■ Offshore radio telephone service operations;
■ Radio astronomy service operations at specific sites.
■ Low-power auxiliary service operations (licensed and certain approved unlicensed wireless microphone venue sites). Except for MVPD receive sites, sites where licensed.

According the FCC, the database must be designed "In order to protect TV broadcast and other licensed services operating in these bands, the rules require these TV white space devices to obtain a list of channels available for their operation (i.e., in general, channels not occupied by authorized radio services) at their individual locations from a database system authorized by the Commission and to operate only on those channels. The database systems protect authorized services by preventing TV white space devices from operating on channels in which they could cause interference to the authorized services and unlicensed wireless microphones used by eligible venues."

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The FCC created a framework for the database and opened it to private sector companies who specialize in the administration of databases. The intent is to give users a variety of choice in which company to register. To initially test the system, on Sept. 19, 2012, the Office of Engineering Technology opened the registration of TVBDs operating in a limited area through certain private companies. Subsequently on Dec. 6, 2012, the OET and WTB approved two of the companies, Spectrum Bridge and Iconnectiv to provide registration and coordination services nationwide. It is interesting to note that Iconnectiv was the once esteemed research and development arm of Bell Labs. Also known as Bellcore, it was responsible for many of the telecom standards still in use today. The company was recently purchased by Ericsson.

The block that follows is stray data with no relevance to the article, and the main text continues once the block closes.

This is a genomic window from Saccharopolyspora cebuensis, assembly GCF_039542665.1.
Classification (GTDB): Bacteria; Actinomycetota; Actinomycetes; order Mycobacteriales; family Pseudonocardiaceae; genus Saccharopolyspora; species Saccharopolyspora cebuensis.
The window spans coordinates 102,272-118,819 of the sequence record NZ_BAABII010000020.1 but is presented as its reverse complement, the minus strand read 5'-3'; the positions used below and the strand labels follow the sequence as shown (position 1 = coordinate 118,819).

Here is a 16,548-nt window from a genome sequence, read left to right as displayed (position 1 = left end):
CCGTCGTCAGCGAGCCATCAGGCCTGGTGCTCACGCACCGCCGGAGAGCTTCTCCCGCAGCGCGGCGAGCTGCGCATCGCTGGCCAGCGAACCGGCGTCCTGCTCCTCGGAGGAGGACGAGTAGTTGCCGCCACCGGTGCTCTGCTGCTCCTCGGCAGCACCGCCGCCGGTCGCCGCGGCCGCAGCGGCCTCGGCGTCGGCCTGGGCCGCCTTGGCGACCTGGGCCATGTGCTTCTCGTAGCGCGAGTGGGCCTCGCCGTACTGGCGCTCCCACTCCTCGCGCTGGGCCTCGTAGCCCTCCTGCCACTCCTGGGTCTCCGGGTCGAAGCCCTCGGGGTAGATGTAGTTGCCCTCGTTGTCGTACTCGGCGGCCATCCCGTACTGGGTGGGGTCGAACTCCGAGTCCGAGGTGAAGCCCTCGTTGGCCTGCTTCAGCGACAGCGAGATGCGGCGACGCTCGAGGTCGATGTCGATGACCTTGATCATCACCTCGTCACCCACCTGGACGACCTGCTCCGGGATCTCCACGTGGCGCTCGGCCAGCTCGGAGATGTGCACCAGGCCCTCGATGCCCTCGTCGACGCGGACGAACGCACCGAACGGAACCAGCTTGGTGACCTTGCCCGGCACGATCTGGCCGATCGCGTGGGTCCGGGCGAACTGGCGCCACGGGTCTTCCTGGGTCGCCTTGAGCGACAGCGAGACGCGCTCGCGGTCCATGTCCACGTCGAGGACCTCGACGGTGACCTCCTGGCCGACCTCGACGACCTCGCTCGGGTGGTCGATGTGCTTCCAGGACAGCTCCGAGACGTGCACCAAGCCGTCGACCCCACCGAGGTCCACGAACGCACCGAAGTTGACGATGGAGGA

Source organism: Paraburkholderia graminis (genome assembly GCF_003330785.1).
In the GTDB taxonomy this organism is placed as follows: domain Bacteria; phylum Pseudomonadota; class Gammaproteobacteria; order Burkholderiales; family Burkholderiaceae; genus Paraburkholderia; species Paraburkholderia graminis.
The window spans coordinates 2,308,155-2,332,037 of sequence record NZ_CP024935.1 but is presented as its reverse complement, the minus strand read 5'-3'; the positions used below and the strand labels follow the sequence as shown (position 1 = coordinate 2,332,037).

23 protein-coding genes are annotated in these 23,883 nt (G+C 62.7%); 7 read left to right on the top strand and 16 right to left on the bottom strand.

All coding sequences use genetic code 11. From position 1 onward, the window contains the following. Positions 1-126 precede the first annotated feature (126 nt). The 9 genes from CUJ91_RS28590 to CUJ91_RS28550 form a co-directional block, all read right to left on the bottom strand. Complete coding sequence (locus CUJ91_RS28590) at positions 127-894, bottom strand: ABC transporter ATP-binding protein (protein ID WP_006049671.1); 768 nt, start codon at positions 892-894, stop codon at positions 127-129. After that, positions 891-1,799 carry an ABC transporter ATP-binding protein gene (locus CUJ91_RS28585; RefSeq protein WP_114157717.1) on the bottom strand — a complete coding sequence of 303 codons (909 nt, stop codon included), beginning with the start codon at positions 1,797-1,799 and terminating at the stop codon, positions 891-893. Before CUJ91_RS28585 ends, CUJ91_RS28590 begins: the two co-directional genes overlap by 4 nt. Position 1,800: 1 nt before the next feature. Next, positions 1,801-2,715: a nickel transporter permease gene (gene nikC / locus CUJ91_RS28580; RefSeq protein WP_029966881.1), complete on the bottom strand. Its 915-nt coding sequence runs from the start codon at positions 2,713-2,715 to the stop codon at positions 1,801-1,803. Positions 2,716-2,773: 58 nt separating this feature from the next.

The Spectrum Bridge Web portal (whitespaces.spectrumbridge.com/whitespaces/Home.aspx) is straightforward. You can view available white space by entering one of the following location criteria or use an interactive map: Complete address (street, city, state; Zip Code) or latitude, longitude.

The Spectrum Bridge site provides channel availability in a tabular report and several other formats.

The Spectrum Bridge site provides channel availability in a tabular report and several other formats.


The Web portal can also be used to register certain protected devices and services entitled to protection authorized by the FCC rules. These devices and services include: low-power auxiliary stations, including wireless microphones, Multi-Channel Video Programming Distributor (MVPD) receive sites and broadcast auxiliary links (cable headend receive sites).

It also provides apps for both Apple and Android devices, which allow you to identify local white space availability.

Iconnectiv also provides a Web portal (prism.telcordia.com/tvws/main/home/index.shtml) with the ability to view available white space locally and register protected devices. It doesn't appear it has apps for smartphones.

The Iconnectiv white space database provides a map-based method to determine channel availability.

The Iconnectiv white space database provides a map-based method to determine channel availability.



McNamara is president of Applied Wireless, Cape Coral, FL.